Arthritis is a painful condition that affects millions of people worldwide and can have a serious impact on the quality of life of sufferers.
Fortunately, there are options available that can help you to treat and manage your pain, and live a life as close to normal as possible – we have put together everything you need to know to choose the best treatment plan for your condition.
Osteoarthritis is caused by wear and tear on the cartilage cushion between the bones in the joint.
This damage leads to bone rubbing against bone, causing pain and stiffness. The symptoms usually start gradually and worsen over time.
There are two main treatments for arthritis: medication and surgery. Medication can relieve some of the pain and discomfort associated with arthritis, but it won’t cure the disease. Surgery can remove damaged tissue or replace it with artificial material.
What Is Arthritis?
Arthritis is a group of conditions that cause pain, swelling, stiffness, and loss of movement in one or more joints. It’s not just an old person’s problem – anyone can get arthritis, including children.
There are many different forms of arthritis. Some affect only one part of the body, such as rheumatoid arthritis, while others spread throughout the whole body, like gout. Other types include juvenile arthritis, psoriatic arthritis, lupus, and fibromyalgia.
As we can see, there are several types of arthritis, but osteoarthritis (OA) is the most common form.
OA causes inflammation and pain in joints, especially those located at the ends of bones.
The main symptom of arthritis is pain, and when you first experience this pain, it can be hard to pinpoint where exactly it’s coming from.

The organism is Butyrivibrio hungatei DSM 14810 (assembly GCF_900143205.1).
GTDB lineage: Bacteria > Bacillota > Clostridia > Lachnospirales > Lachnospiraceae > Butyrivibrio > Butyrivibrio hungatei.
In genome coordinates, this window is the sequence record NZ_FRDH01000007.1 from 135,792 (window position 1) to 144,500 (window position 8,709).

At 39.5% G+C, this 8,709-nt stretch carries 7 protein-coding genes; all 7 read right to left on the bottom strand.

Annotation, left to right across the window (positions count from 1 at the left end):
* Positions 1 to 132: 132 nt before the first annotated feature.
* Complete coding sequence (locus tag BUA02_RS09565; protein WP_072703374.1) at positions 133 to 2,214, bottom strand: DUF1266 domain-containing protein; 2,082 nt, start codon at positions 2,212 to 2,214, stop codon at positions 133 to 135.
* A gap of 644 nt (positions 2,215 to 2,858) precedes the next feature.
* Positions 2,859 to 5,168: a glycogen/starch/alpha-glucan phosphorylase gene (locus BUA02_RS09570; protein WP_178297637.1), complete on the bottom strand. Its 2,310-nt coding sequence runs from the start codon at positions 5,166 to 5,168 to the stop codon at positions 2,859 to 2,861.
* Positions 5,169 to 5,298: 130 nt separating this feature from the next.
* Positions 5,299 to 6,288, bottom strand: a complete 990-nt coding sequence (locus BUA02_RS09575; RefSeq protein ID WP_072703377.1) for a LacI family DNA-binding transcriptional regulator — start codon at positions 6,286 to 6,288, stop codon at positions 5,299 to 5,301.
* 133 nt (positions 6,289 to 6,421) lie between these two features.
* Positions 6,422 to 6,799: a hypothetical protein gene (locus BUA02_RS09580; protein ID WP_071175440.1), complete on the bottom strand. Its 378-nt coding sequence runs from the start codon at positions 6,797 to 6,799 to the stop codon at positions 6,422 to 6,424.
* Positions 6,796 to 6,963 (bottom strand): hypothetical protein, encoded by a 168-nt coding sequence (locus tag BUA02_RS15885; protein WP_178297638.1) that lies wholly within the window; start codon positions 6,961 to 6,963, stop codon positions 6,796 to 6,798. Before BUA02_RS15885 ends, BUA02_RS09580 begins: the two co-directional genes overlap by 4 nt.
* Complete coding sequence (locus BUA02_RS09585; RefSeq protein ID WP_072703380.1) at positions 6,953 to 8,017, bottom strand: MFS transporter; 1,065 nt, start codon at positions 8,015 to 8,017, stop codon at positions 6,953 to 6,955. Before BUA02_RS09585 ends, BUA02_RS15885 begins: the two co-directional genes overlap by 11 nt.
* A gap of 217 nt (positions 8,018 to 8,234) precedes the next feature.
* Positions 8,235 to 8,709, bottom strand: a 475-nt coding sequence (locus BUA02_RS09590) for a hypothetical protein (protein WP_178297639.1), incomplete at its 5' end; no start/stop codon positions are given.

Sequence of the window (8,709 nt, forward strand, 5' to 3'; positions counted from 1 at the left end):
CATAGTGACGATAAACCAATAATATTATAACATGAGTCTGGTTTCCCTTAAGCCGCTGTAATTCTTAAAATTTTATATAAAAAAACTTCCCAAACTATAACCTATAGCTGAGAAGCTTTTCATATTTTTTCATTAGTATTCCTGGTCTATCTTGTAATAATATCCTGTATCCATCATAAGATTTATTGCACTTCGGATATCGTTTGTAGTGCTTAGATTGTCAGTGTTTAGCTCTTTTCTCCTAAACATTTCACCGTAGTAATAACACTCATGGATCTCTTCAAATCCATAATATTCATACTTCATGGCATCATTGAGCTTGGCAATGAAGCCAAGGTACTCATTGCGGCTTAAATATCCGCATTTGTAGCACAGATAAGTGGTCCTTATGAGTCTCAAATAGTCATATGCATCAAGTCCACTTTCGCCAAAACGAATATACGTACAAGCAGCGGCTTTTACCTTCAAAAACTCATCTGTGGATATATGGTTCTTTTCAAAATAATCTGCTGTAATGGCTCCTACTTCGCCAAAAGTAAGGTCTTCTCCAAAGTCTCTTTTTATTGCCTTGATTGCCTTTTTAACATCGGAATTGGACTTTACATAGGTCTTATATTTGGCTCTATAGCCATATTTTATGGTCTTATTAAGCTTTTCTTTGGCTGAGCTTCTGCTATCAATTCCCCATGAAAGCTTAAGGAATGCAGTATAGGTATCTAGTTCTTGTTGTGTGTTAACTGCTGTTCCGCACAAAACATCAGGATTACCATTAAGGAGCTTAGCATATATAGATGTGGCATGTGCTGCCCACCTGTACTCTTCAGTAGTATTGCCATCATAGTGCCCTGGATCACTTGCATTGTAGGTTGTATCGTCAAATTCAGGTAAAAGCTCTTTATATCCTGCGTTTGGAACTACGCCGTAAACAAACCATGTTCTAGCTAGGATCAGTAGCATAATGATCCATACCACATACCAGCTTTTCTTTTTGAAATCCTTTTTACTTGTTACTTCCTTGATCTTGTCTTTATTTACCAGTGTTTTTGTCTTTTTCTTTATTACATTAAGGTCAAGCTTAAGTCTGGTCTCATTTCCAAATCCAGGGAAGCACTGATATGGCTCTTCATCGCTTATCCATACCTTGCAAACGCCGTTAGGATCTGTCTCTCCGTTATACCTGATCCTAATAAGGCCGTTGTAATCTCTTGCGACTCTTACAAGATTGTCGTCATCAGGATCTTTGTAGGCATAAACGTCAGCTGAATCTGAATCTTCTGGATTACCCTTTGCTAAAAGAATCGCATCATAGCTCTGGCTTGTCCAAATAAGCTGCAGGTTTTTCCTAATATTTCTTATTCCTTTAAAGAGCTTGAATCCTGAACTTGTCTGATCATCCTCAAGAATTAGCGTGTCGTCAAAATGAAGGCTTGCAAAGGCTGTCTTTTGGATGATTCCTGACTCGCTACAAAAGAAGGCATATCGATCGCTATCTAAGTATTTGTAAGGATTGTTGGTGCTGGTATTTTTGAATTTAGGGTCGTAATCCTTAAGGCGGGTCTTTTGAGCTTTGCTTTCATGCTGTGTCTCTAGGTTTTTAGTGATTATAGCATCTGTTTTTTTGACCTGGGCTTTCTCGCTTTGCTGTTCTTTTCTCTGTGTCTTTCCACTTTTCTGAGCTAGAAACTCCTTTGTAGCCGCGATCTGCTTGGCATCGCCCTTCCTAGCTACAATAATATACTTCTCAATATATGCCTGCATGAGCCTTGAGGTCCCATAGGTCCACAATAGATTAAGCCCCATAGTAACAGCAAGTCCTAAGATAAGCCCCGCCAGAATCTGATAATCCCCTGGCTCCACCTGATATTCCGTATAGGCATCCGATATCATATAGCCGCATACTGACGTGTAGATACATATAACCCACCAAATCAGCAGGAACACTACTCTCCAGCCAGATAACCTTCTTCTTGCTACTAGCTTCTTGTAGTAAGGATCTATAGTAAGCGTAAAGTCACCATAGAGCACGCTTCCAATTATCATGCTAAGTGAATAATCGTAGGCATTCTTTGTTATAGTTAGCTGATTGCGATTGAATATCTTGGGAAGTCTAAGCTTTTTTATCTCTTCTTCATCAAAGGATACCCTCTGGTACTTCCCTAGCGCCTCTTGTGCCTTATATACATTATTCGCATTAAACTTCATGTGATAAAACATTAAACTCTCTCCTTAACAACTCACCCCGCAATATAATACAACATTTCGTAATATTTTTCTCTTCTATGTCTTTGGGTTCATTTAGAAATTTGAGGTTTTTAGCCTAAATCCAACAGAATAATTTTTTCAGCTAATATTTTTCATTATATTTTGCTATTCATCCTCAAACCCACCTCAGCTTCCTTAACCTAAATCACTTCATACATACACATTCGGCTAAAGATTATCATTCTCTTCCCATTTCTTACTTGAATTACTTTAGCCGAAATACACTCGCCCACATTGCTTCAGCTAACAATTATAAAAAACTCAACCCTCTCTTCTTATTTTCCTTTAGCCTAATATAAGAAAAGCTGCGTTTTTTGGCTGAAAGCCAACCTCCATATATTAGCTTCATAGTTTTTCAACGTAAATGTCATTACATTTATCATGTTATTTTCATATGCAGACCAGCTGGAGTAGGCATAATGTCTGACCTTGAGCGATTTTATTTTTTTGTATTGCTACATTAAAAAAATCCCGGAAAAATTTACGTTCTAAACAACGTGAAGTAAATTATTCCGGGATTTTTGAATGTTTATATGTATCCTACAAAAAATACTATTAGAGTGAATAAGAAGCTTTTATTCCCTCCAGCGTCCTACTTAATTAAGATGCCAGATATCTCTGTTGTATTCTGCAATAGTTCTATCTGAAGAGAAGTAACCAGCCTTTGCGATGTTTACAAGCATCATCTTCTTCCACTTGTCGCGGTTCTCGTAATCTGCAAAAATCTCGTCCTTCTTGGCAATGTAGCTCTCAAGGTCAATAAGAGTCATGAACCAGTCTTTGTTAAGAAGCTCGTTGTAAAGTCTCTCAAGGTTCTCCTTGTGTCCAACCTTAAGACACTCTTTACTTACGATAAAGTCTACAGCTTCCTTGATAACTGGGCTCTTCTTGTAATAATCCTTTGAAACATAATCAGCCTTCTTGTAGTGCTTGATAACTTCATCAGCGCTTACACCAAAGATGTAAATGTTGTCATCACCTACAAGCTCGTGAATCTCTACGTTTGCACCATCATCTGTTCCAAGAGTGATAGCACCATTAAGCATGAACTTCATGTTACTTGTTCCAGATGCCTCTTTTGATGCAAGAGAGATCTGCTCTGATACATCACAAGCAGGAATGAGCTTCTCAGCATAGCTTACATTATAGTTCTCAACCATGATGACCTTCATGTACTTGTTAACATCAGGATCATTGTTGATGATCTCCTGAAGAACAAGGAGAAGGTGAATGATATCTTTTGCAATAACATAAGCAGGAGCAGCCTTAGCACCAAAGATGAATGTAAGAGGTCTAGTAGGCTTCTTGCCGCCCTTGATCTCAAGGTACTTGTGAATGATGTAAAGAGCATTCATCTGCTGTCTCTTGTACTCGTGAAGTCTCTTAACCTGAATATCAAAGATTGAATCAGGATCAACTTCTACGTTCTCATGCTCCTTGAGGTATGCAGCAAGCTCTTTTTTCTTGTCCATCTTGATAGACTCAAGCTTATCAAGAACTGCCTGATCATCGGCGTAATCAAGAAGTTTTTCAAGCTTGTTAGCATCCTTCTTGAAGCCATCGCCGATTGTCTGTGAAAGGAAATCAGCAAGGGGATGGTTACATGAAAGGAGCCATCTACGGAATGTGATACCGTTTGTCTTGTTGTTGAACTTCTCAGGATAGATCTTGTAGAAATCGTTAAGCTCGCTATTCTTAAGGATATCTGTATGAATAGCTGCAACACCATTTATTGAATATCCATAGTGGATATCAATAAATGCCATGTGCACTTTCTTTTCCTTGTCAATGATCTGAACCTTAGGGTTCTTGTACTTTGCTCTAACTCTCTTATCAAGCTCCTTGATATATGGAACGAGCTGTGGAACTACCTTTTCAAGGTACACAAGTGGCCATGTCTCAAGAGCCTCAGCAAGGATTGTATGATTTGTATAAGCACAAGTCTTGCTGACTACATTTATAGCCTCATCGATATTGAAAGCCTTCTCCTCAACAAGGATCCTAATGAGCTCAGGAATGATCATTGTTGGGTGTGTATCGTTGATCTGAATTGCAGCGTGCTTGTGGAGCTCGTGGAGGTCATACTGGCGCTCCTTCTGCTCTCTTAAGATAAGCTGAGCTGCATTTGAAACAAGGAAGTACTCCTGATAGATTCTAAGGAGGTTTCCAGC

You might notice it when moving your fingers, wrists, elbows, knees, or toes, or simply find that you are feeling achier than usual.
If you suspect that you have any symptoms of arthritis, it is important to visit your doctor as soon as you can – they will be able to offer advice and run tests to confirm your diagnosis.
What Are The Causes of Arthritis?
The exact cause of most types of arthritis is unknown. However, research suggests that genetics play a role in determining who gets arthritis.
Other risk factors include obesity, smoking, alcohol consumption, and lack of exercise.
Arthritis usually develops after age 30, although it can develop at any time during life. In fact, more than half of all adults over 60 years old have some form of arthritis.
Types of Arthritis
There are a number of types of arthritis, and the most common include:
Osteoarthritis occurs when cartilage breaks down in one or more joints. The wear and tear of everyday life cause the bones to rub together, causing pain and stiffness. This kind of arthritis usually affects older adults.
- Rheumatoid Arthritis
Rheumatoid arthritis occurs when the immune system attacks the synovial membrane, the lining inside the joints. As a result, fluid collects under the skin and makes the joints swell. This leads to pain, tenderness, and loss of movement. People with this type of arthritis may develop deformities in their hands and feet.
Gout is caused by too much uric acid in the blood. Uric acid builds up in the body because it’s not broken down properly.